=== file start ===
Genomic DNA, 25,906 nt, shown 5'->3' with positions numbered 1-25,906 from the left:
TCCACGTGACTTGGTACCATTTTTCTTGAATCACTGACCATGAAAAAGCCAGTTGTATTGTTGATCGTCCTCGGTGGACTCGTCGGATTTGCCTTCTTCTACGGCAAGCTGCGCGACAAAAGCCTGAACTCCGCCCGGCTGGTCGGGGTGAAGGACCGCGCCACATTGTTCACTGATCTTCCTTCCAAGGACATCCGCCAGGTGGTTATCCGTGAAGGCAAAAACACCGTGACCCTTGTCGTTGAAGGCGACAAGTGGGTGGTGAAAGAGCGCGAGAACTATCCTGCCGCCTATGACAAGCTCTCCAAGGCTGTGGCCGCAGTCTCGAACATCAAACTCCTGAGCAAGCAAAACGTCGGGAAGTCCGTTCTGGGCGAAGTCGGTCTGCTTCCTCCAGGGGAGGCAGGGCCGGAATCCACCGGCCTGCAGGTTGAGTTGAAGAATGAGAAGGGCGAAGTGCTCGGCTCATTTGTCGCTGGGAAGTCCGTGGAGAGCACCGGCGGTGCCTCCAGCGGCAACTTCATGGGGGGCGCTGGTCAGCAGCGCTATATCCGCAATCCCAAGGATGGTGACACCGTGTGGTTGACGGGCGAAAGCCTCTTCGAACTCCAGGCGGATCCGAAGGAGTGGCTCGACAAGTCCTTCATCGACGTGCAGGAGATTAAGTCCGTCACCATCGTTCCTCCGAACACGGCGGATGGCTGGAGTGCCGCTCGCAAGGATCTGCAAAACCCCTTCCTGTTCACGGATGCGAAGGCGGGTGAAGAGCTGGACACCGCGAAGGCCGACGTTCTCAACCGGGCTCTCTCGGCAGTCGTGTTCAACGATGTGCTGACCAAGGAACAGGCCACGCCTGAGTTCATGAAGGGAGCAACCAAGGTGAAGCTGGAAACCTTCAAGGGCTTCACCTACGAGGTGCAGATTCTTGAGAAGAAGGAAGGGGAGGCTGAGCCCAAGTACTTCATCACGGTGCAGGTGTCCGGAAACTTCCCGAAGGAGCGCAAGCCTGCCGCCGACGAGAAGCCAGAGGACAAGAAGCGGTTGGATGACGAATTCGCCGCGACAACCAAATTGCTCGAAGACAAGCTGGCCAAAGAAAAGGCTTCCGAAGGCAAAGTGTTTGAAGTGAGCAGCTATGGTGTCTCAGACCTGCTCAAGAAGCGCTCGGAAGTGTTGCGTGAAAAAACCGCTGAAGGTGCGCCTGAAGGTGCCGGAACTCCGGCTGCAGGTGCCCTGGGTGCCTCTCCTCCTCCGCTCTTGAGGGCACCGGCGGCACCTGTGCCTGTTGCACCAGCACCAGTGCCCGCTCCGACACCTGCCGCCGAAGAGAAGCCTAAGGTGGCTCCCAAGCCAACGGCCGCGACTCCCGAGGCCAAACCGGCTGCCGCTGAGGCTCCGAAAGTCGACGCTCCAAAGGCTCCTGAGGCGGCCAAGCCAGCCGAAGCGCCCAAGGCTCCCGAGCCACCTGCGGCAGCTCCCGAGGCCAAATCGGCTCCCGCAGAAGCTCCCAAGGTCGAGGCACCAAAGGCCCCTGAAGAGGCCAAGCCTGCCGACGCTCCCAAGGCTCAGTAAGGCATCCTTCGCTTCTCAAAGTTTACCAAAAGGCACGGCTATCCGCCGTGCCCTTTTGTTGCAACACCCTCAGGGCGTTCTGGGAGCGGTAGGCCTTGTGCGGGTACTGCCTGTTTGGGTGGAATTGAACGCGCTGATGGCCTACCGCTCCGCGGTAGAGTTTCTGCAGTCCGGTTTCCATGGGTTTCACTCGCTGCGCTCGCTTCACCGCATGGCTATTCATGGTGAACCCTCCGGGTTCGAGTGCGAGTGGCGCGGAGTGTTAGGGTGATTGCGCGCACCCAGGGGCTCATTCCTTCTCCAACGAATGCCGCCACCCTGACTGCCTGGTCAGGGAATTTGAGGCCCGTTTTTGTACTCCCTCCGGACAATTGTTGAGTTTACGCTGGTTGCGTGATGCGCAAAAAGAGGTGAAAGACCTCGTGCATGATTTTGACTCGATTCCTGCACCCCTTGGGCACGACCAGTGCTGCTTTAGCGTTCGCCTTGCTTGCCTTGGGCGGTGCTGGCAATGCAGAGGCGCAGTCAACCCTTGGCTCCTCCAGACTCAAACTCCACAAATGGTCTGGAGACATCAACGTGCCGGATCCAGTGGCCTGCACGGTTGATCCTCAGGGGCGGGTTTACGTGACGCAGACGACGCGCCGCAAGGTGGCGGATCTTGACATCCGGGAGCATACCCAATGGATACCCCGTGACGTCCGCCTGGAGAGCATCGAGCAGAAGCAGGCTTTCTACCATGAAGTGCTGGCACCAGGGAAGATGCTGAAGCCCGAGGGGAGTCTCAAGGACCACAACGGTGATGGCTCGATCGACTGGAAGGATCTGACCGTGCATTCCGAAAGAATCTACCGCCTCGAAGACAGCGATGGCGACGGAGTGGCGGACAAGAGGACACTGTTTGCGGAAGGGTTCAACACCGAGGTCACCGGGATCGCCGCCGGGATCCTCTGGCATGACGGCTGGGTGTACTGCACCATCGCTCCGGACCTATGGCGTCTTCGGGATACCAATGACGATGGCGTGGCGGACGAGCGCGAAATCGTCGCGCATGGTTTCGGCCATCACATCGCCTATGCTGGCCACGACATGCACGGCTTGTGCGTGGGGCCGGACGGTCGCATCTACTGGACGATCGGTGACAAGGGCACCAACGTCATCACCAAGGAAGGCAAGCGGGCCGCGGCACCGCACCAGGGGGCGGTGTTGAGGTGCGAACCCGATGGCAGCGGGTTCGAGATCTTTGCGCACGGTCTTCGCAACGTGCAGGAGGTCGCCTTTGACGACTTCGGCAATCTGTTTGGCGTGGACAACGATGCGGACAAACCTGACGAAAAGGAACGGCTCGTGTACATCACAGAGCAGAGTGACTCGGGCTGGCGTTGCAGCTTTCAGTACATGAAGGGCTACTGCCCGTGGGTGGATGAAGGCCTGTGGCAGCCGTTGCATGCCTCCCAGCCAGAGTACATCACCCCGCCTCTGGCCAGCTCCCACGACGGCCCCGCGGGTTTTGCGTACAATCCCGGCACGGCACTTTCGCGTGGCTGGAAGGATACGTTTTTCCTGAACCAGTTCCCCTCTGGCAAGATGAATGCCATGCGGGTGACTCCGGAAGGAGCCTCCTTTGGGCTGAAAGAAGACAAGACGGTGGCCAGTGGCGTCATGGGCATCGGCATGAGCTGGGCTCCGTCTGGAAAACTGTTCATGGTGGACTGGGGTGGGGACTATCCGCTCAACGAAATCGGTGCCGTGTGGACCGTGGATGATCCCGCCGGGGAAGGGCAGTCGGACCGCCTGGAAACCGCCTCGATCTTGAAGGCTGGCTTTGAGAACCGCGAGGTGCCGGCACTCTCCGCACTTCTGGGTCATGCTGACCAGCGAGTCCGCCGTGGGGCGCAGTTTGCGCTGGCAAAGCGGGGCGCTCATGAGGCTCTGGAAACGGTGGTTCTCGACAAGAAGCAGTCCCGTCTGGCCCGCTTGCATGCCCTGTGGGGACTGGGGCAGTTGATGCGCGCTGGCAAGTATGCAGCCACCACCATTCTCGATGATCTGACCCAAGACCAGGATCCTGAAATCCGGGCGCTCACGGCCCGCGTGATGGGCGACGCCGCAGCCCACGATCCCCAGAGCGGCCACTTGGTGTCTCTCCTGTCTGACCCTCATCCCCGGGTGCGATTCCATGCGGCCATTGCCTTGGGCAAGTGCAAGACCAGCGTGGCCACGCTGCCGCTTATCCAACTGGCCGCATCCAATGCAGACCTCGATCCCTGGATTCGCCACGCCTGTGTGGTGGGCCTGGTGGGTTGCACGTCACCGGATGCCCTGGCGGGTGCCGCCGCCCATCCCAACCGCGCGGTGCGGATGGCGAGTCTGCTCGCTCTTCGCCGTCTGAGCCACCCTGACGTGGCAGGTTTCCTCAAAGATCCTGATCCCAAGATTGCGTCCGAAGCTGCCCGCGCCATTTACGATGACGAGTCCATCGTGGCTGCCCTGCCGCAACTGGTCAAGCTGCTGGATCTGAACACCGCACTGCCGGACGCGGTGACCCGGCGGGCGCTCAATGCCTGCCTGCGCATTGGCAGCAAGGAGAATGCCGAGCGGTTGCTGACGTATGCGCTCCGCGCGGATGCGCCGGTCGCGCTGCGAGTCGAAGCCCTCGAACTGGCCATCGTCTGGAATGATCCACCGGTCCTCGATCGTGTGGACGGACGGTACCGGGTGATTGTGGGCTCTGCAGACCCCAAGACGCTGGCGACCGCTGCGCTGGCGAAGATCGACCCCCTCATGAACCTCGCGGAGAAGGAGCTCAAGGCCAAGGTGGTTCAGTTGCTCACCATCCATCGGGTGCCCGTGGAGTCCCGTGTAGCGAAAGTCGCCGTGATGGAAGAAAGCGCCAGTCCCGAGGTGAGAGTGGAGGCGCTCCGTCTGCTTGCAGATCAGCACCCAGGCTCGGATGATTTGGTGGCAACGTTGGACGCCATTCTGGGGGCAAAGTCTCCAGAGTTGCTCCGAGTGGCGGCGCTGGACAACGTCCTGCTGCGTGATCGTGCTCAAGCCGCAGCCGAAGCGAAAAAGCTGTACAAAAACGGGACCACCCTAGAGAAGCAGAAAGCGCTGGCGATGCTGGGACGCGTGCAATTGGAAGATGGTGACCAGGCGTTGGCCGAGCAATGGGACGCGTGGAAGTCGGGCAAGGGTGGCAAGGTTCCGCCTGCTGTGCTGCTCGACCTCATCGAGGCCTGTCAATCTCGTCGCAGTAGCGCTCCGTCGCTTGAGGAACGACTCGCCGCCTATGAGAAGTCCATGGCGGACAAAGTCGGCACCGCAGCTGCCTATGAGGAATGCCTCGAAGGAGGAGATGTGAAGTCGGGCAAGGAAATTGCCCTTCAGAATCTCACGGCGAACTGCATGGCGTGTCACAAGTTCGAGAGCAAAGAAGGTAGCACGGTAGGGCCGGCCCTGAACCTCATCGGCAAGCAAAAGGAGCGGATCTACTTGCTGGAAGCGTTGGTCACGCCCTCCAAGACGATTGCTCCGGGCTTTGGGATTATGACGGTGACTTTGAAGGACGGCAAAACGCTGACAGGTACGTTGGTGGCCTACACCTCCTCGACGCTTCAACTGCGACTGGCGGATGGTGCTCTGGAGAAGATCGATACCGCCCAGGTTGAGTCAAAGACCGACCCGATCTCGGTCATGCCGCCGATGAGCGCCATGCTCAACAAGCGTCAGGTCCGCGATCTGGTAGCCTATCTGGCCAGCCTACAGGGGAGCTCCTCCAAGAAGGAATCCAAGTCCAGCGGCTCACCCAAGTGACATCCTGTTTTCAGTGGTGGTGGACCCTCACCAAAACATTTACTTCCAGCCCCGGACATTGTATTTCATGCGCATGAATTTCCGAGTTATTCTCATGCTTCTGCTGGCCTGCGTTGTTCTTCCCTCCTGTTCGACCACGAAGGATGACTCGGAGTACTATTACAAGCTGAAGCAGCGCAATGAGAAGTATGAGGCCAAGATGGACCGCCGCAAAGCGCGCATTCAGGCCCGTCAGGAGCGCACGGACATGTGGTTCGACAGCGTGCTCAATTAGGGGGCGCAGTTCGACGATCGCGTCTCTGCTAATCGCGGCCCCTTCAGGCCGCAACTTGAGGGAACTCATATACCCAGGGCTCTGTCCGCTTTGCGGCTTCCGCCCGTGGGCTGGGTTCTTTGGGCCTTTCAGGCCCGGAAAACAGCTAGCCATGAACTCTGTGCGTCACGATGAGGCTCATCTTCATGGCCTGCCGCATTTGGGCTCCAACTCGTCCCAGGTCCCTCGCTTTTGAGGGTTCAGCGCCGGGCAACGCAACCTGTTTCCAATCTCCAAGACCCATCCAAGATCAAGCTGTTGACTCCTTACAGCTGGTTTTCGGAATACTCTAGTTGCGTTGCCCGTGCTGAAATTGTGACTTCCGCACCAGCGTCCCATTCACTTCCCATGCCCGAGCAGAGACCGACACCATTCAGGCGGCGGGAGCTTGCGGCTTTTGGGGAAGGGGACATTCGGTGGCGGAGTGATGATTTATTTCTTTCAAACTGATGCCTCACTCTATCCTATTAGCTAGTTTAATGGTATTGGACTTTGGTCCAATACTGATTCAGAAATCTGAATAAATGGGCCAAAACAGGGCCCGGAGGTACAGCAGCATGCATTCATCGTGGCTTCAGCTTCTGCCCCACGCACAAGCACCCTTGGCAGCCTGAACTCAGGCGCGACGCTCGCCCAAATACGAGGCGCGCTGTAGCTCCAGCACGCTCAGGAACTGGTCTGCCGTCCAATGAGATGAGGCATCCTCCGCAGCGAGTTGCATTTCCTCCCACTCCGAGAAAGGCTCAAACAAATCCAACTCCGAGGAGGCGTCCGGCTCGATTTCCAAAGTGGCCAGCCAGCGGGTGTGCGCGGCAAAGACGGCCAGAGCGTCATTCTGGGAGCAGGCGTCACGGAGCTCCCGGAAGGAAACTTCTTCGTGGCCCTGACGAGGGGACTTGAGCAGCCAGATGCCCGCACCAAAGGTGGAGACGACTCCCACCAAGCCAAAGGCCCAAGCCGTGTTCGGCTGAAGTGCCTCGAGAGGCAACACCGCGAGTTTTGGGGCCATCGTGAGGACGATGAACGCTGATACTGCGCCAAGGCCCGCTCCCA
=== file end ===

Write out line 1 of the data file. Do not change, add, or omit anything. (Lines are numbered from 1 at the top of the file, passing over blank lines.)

Genomic DNA, 25,906 nt, shown 5'->3' with positions numbered 1-25,906 from the left: